The Middle East has long riveted and perplexed scholars and policymakers in the West. In his book historian Matthew Jacobs chronicles the perspectives of an informal American network of specialists on the Middle East from the period following World War I up to the Arab-Israeli War of 1967. Jacobs argues that the members of this network tended to focus on four major issues: religion, nationalism, social change, and the Arab-Israeli-Palestinian crisis. Imagining the Middle East is structured around these main themes, and provides a historical account of the development of this informal transnational network of academics, policymakers, and security officials. Jacobs intends his book to strike a balance between diplomatic history and cultural history, or as he says, an account "where ideas and culture matter in a policy-oriented way" (p. 12). He cites Douglas Little's American Orientalism and Melani McAlister's Epic Encounters as the two methodological models he aims to incorporate into his examination.
In the introduction, Jacobs argues that studying the informal network of experts on the Middle East offers an opportunity to "build upon David Engerman's notion of 'knowledge for, of, and as global power'" (p. 7). Jacobs also positions himself as a scholar of what McAlister has called a "post-orientalist" vision, which is displayed in his effort to foreground prominent thinkers, while contextualizing their ideas within a greater ideological configuration. Jacobs' account of American foreign policy in the Middle East raises questions about the process of knowledge production, and his book illustrates the challenges in reaching a consensus. He describes frequent disagreements that arose between members of the network, most visibly over the Arab-Israli-Palestinian question. One of Jacobs' main arguments is that this network of individuals and groups in some cases replicated an Orientalist framework, but in other ways moved on to different concerns, emphasizing modernization and the significance of the Middle East in the Cold War conflict.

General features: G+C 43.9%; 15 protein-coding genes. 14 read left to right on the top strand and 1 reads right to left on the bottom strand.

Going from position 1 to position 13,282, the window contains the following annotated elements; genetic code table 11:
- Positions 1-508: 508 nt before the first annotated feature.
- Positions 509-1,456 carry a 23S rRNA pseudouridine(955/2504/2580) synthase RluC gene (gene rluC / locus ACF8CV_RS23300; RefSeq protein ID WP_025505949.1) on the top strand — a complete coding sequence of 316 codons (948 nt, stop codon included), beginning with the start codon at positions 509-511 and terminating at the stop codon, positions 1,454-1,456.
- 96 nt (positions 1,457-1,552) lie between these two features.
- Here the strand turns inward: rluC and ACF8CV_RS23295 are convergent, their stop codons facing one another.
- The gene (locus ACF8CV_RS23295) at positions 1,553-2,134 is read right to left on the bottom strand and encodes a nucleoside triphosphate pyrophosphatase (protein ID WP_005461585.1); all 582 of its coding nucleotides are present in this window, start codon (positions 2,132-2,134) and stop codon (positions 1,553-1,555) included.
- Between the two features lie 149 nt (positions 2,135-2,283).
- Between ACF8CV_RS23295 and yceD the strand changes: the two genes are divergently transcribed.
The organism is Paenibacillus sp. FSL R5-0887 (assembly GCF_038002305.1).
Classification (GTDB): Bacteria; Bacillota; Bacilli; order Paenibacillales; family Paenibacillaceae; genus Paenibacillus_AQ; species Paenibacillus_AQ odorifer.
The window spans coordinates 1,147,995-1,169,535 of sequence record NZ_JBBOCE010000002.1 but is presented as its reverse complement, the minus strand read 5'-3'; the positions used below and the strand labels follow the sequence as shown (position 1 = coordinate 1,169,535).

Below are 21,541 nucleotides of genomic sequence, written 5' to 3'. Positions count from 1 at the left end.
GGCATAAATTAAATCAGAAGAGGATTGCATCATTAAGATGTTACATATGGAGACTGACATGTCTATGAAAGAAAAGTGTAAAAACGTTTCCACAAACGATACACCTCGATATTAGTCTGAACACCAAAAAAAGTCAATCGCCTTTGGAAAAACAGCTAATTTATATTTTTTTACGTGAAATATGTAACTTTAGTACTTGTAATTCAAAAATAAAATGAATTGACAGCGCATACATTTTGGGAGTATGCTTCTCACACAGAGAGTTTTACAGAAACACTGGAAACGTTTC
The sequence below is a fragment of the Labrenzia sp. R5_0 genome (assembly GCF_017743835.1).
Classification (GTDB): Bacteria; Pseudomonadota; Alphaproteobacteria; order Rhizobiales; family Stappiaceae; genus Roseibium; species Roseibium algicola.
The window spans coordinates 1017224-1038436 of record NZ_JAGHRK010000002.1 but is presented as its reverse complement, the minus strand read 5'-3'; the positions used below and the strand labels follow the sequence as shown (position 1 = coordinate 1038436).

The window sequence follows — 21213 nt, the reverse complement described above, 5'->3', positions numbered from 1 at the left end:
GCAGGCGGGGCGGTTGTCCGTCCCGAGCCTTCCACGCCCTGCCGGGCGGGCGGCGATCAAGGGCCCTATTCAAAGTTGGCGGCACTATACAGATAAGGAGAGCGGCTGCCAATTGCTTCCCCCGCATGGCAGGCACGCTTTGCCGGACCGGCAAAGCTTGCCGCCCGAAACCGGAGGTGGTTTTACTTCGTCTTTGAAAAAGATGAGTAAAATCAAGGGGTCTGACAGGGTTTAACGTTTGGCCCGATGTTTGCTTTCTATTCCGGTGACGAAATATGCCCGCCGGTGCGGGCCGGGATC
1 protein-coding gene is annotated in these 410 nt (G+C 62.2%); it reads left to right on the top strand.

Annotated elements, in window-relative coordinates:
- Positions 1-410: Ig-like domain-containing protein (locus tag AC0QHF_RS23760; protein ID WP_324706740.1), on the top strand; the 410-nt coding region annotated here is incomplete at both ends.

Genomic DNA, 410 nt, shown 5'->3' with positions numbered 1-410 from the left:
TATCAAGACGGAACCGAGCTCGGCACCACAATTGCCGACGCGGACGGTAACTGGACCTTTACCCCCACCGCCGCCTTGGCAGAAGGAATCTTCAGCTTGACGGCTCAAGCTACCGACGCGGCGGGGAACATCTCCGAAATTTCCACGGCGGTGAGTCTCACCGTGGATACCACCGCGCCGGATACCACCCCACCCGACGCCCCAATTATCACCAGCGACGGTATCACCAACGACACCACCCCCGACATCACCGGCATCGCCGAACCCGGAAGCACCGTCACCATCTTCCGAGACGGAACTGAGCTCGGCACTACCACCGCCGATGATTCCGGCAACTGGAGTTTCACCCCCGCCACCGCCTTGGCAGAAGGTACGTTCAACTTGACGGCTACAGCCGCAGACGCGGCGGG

Jacobs points out that prior to World War II, there were severe shortages of experts on the contemporary Middle East, and many Americans who wrote about contemporary events were originally trained as scholars of ancient Near Eastern civilizations. This concern is emphasized in the first chapter, which is an overview of the network of area specialists before and following the Second World War. In the second chapter, Jacobs investigates popular impressions of Islam that circulated in the network starting in the early 20th century. According to the author, many specialists employed essentializing logic to analyze the role of Islam in the Middle East. For example, some assumed that Arabs were more prone to follow dictators because of their inherently emotional nature. The question of Islam's role in politics became especially pertinent during the Cold War, as policymakers and strategists sought to understand whether Islamic societies would be susceptible to communist ideals. Jacobs suggests that although there were differences of opinion on this matter, by the late-1950s, most specialists agreed that the relationship between Islam and communism was less critical than the relationship between Islam and nationalism.
Nationalism and social change form the basis for the third chapter, which argues that there were three distinct phases of engagement with these issues on the part of American experts. While they first stressed Western influence on the so-called "awakening of the Arab nationalistic spirit," specialists in the network soon became concerned about the potential power of Arab nationalist leaders to attract the attention of the masses, and they thus sought to delegitimate them. By 1958, however, experts and policymakers took the approach that rather than cutting off ties, it was better to sustain diplomacy with Arab leaders like Egypt's Gamal Abdel Nasser. Jacobs goes on to discuss modernization, a process many specialists thought should entail both Westernization and secularization, or in other words, "de-Arabization."